Leonard has been pretty good defensively this fall as well. Here's a nice clip of him taking on Favors and the Jazz:
There's nothing sensational or eye-catching about Leonard defensively - it's not an athleticism thing, really. He doesn't jump out of the gym or cover ground with extraordinary quickness. But what Leonard does do quite nicely is position himself in such a way that he can help teammates defensively without giving up ground to his primary man. Watch Leonard on this possession. Favors is the guy he's assigned to guard, but Leonard ventures away a couple of times to freelance. First he takes one or two steps to his right to protect against a potential drive from Elijah Millsap; next, he goes one or two steps left to cut off Alec Burks. He then recovers nicely to the middle of the floor and contests beautifully as Favors attempts to go to the rim.
We still have limited information to work with here - don't get me wrong. But at the moment, it would appear that Leonard is capable of continuing the fine work he's done so far. He's not just a kid with fluky good stats. He's a player who's demonstrated, time and time again, that he's got skills that will carry over for years to come.
2. If you're the Blazers, do you want to extend Leonard now?
OK. Here's where things get difficult. Even if you agree with all of the above, how much do you really think the Blazers are comfortable spending on a guy with less than 2,500 total NBA minutes under his belt?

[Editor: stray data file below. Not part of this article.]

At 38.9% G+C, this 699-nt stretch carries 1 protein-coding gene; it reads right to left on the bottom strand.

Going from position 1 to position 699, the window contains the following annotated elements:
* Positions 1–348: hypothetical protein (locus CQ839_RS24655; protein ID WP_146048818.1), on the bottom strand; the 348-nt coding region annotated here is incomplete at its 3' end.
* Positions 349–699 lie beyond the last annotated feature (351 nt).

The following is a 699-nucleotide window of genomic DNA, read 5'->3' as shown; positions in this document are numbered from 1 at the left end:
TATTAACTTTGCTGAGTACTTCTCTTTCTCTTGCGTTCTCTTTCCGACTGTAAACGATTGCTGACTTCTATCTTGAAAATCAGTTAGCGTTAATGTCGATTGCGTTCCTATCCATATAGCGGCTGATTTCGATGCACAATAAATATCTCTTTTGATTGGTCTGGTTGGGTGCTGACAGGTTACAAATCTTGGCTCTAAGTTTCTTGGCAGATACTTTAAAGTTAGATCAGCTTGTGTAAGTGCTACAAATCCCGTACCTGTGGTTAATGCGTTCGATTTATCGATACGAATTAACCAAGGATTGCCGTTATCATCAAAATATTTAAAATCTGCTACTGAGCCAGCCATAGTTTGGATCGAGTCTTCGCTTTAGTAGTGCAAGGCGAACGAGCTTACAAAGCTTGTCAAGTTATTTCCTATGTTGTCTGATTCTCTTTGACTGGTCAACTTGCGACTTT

There's no doubt that, at least according to everything Olshey has publicly said on the record, Leonard fits into the vision that the Blazers' GM has for the team's future. To wit: Olshey told the Washington Post in August that his current plan is to build around guys who "want to be in Portland." He also told Grantland that he wants players who are "on the same career arc as Damian Lillard."
Both of those statements seem to fit Leonard well. He obviously loves it here - Leonard got married in Portland, bought a house in Portland and he even has a poster of the city's bridges. As for the career arc thing, they were taken in the same draft, five picks apart, so you tell me.